# Show vector is approximately an eigenvector of matrix, thus find eigenvalue

Say we have matrix $$\mathbf{A}$$

$$\mathbf{A}=\begin{pmatrix} -3&2&0\\ 4&-6&2\\ 0&1&-1 \end{pmatrix}$$

We now must show that $$\mathbf{v}=\begin{pmatrix}-1.34&-0.8&1\end{pmatrix}^T$$ is an approximate eigenvector for $$\mathbf{A}$$ to 2 decimal places, and find the corresponding eigenvalue. We know what $$\mathbf{A}\mathbf{v}=\lambda\mathbf{v}$$ for some vector. So multiplying $$\mathbf{A}$$ by $$\mathbf{v}$$ we get

$$\begin{pmatrix} -3&2&0\\ 4&-6&2\\ 0&1&-1 \end{pmatrix} \begin{pmatrix} -1.34\\ -0.8\\ 1 \end{pmatrix}= \begin{pmatrix} 2.42\\ 1.44\\ -1.8 \end{pmatrix}$$

So we need to find eigenvalue $$\lambda$$ such that

$$\begin{pmatrix} 2.42\\ 1.44\\ -1.8 \end{pmatrix} =\lambda \begin{pmatrix} -1.34\\ -0.8\\ 1 \end{pmatrix}$$

Say $$\lambda=-1.8$$, this gives us

$$-1.8 \begin{pmatrix} -1.34\\ -0.8\\ 1 \end{pmatrix}= \begin{pmatrix} 2.412\\ 1.44\\ -1.8\\ \end{pmatrix}$$

Now $$\lambda=-1.8$$ gives a good approximation for the eigenvector, but we're getting 2.41 instead of 2.42 for the first value of the eigenvector (to 2 decimal places). Is this enough to say that $$\mathbf{v}$$ is an approximate eigenvector for $$\mathbf{A}$$? or am I missing something in my method?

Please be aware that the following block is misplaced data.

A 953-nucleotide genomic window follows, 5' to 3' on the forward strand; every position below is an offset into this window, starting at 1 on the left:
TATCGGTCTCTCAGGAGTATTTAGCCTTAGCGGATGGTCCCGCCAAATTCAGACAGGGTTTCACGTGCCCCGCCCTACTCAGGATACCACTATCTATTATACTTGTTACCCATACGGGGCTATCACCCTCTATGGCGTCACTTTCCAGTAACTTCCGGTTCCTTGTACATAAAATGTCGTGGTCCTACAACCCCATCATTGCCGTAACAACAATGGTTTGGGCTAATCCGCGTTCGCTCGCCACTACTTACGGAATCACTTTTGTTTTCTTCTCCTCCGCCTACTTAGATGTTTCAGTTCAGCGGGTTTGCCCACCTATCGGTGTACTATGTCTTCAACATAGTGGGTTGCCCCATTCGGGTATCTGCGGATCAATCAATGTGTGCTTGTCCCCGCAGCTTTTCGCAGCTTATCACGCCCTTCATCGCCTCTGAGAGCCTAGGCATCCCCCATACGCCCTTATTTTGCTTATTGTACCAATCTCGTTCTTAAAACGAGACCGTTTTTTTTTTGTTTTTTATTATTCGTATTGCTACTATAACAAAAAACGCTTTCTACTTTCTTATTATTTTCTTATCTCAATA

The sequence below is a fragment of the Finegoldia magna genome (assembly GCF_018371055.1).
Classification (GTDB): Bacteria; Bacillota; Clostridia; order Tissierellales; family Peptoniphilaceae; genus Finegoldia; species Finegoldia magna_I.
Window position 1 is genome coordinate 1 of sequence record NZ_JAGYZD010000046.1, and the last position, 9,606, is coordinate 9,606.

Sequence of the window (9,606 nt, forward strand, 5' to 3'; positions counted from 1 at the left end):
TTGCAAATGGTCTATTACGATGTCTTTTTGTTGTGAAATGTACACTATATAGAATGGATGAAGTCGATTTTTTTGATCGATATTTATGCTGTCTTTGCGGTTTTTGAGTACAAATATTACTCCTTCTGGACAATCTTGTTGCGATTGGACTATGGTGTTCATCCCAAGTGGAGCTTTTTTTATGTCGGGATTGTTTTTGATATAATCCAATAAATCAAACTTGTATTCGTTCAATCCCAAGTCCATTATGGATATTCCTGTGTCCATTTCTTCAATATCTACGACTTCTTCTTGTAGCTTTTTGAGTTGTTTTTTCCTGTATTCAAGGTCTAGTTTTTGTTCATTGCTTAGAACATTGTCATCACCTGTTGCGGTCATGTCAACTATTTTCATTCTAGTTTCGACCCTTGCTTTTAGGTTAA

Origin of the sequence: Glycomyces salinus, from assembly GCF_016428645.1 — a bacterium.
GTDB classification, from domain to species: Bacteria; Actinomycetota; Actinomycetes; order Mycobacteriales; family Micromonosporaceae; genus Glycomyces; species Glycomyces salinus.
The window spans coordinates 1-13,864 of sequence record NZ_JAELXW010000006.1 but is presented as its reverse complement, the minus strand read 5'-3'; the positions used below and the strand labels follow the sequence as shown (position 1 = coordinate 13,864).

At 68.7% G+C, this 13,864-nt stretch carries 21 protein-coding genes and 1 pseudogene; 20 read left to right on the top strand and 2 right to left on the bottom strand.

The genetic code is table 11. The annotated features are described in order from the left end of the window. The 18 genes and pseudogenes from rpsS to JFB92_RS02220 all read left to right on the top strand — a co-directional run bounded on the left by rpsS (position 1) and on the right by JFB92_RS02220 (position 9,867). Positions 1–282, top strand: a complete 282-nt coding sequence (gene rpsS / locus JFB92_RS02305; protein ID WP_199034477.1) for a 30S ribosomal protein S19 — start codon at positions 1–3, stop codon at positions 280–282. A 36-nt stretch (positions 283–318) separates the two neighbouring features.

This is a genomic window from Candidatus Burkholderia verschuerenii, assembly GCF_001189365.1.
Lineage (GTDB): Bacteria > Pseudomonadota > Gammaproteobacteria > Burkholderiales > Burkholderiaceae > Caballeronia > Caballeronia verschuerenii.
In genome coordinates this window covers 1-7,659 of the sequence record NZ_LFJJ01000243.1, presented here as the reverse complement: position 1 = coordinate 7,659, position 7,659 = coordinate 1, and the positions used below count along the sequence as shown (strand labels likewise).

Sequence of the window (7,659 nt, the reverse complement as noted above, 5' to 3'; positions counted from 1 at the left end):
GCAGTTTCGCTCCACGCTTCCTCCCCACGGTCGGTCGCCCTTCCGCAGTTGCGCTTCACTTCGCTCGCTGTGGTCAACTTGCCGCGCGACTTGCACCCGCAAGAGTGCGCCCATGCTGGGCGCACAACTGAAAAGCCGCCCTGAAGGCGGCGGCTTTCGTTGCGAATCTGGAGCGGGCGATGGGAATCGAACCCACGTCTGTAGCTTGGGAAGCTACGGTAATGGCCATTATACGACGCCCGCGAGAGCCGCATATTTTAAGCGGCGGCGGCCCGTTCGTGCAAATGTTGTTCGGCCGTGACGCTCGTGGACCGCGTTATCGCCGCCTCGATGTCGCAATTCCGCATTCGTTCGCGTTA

• There is a calculation error in your first product. $1.4$ should read $1.44$ which is actually equal to $0.8 \times 1.8$. – Axel Kemper Jan 28 at 13:59
• amended, thanks – whitelined Jan 28 at 14:04
• Isn't that what "approximate" means? – user247327 Jan 28 at 14:08

If you want numbers to match to a certain precision, you should use inequalities, e.g., solve $$|-1.34\lambda-2.42|<0.01,$$ $$|-0.8\lambda-1.44|<0.01,$$ $$|1\cdot\lambda-(-1.8)|<0.01.$$ If you want it to match exactly to 2 decimal places, you may need to shrink these margins (they are not equivalent to matching to 2 decimal places). Or you can add some more inequalities, since if they are going to match to 2 decimal places, we'll need $$-1.34\lambda \ge 2.42,$$ $$-0.8\lambda \ge 1.44,$$ $$1\cdot\lambda \le -1.8,$$ or else we could get something like $$-1.34\lambda = 2.419$$ or $$1\cdot \lambda = -1.795$$.
One example of such a value of $$\lambda$$ is $$\lambda = -1.806$$, which yields $$\lambda \begin{pmatrix} -1.34 \\ -0.8 \\ 1 \end{pmatrix} = \begin{pmatrix}2.42004\\ 1.4448\\ -1.806\end{pmatrix}.$$